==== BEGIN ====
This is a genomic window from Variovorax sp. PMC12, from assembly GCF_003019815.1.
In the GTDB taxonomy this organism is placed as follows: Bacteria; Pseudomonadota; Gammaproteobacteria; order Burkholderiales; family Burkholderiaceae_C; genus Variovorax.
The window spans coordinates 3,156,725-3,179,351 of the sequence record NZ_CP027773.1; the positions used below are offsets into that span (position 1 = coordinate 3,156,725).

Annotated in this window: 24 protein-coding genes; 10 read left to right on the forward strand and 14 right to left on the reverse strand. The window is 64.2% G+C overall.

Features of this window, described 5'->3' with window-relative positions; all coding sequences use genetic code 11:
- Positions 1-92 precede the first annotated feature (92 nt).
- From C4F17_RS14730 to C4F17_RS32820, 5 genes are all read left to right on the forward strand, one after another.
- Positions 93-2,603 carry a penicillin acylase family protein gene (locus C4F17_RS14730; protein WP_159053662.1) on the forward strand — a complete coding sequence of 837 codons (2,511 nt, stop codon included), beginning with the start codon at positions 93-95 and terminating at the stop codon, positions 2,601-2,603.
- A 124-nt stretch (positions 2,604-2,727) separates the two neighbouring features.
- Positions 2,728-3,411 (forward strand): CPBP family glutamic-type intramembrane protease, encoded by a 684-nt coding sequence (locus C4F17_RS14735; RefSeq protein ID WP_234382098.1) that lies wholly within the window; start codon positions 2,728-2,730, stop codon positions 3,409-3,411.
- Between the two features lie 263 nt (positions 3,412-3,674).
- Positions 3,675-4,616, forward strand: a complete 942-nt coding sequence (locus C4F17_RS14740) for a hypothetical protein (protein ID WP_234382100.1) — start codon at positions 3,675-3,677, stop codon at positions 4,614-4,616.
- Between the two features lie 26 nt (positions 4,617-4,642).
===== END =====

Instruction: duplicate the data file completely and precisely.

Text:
This is a genomic window from Variovorax sp. PMC12, from assembly GCF_003019815.1.
In the GTDB taxonomy this organism is placed as follows: Bacteria; Pseudomonadota; Gammaproteobacteria; order Burkholderiales; family Burkholderiaceae_C; genus Variovorax.
The window spans coordinates 3,156,725-3,179,351 of the sequence record NZ_CP027773.1; the positions used below are offsets into that span (position 1 = coordinate 3,156,725).

Annotated in this window: 24 protein-coding genes; 10 read left to right on the forward strand and 14 right to left on the reverse strand. The window is 64.2% G+C overall.

Features of this window, described 5'->3' with window-relative positions; all coding sequences use genetic code 11:
- Positions 1-92 precede the first annotated feature (92 nt).
- From C4F17_RS14730 to C4F17_RS32820, 5 genes are all read left to right on the forward strand, one after another.
- Positions 93-2,603 carry a penicillin acylase family protein gene (locus C4F17_RS14730; protein WP_159053662.1) on the forward strand — a complete coding sequence of 837 codons (2,511 nt, stop codon included), beginning with the start codon at positions 93-95 and terminating at the stop codon, positions 2,601-2,603.
- A 124-nt stretch (positions 2,604-2,727) separates the two neighbouring features.
- Positions 2,728-3,411 (forward strand): CPBP family glutamic-type intramembrane protease, encoded by a 684-nt coding sequence (locus C4F17_RS14735; RefSeq protein ID WP_234382098.1) that lies wholly within the window; start codon positions 2,728-2,730, stop codon positions 3,409-3,411.
- Between the two features lie 263 nt (positions 3,412-3,674).
- Positions 3,675-4,616, forward strand: a complete 942-nt coding sequence (locus C4F17_RS14740) for a hypothetical protein (protein ID WP_234382100.1) — start codon at positions 3,675-3,677, stop codon at positions 4,614-4,616.
- Between the two features lie 26 nt (positions 4,617-4,642).